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 Design & Patterns:

From the initial sketch to creating the pattern for each design, everything is done at the Voilà Workshop in St-Boniface, Winnipeg. We test the product with our test team and the it’s off to the cutting and sewing! Even the decorative ceramic beads are made in house; you can spot them on the Balance Jacket, Reveille Jackets, Bamboo Vests and our fabulous summer scarves.

 

 

Raven of Life

Raven could transform himself into anything. This design, by Aboriginal Métis artist David Albert, portrays the Raven becoming a branch of life. In Haida culture, the Raven is the most powerful of mythical creatures. Traditionally, for the West Coast Aboriginals, the Raven gave people fire and water, placed the trees and grass over the land and put the sun and moon in the sky.

 

Northern Willow

The Aboriginal people used the bark of the willow to relieve pain and fever. They chewed or boiled a tea from the willow's leaves or inner bark to relieve fever or other minor pain like toothaches, headaches, or arthritis. The willow is often given the nickname "toothache tree".
Modern medicine has discovered that willow bark contains the medicinal extract, salicin, or salicylic acid (salix is Latin for willow). This chemical is the active ingredient in common aspirin. David Albert, a Métis artist, selected this important element of nature to create this design.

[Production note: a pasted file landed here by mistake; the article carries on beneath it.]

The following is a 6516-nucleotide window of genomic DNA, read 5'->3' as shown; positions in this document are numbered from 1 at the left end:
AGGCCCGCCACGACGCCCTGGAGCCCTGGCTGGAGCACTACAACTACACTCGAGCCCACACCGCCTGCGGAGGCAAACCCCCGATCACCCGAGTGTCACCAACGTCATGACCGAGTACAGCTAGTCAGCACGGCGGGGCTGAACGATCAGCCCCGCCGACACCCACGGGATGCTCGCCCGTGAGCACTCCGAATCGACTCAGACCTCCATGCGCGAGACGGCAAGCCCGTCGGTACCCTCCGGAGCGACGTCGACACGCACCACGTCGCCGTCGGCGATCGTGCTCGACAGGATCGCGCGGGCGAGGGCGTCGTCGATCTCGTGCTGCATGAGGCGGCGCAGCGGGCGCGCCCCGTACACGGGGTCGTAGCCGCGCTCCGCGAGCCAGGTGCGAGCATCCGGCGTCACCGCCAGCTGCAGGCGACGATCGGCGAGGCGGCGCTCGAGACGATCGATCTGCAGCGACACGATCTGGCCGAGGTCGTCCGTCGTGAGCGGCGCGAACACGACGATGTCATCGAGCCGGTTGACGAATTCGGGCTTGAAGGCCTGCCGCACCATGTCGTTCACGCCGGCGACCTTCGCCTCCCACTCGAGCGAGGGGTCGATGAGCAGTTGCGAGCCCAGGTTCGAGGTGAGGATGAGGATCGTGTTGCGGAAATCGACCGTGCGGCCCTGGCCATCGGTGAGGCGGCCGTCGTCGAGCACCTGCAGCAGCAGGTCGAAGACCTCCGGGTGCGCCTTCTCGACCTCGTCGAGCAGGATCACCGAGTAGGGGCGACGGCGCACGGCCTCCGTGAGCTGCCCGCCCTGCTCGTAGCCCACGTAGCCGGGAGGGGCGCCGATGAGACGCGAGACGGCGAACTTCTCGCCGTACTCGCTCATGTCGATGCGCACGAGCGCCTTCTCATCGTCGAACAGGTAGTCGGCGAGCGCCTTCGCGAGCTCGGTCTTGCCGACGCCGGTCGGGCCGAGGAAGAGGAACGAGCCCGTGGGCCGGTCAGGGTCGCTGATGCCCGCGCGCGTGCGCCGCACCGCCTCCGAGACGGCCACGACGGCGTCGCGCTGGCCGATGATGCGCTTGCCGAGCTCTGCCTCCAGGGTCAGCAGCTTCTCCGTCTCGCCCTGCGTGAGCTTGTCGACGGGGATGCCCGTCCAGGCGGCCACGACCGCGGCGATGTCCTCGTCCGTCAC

The Scrimshaw Birch

Scrimshaw etching was traditionally done with sailing needles on bone and then darkened with candle soot. Aboriginal Métis artist David Albert free hand painted this birch tree, which reminded him of scrimshaw etchings. A copy of his design is hand screen printed on fabric. Birch trees were important for the survival of the Aboriginal people. The outer layer of the bark was used to make canoes. The wood made excellent snowshoes and paddles for the canoes. Aboriginal women used the bark to make baskets to gather fruit, cooking pots, and bowls to eat in.

 

Story of Catherine’s Vine

The Grey Nuns first introduced silk embroidery to the Red River Métis in 1844. Métis women used silk embroidery to decorate their clothing. They established a mission school in Ile-à-La Crosse where Catherine was born. Andréanne’s métis ancestor Catherine, embroidered in the « Lake Winnipeg Small flower style ». This style was generally made up of tiny sinuous flowers, long leaves and tendrils. The flowers were often rosettes, layered in shades of reds and pinks. From samples of Catherine’s embroidery, still owned by her family, Andréanne was inspired to create the design she calls Catherine’s Vine.

 

Spirit of The North

To the Inuit people the Polar Bear is regarded as the embodiment of the spirit of the North, an animal who possesses ancient wisdom. The Aboriginal Plains people used Eagle feathers in ceremonies as a symbol of respect and healing. David Albert, an Aboriginal Métis artist, captured the beauty and essence of both, using a Haida style in his design.

 

The Red River Floral

Representing harmony and pride, The Red River Floral was derived from traditional floral beadwork which is distinctively ‘Métis’. The Métis were known as the ‘Flower Beadwork People’. This print was created by Candace Lipischak, a Métis artist from Winnipeg who merged European floral designs with The Red River traditional flower (center one) which creates a connection between culture and earth.

   
   
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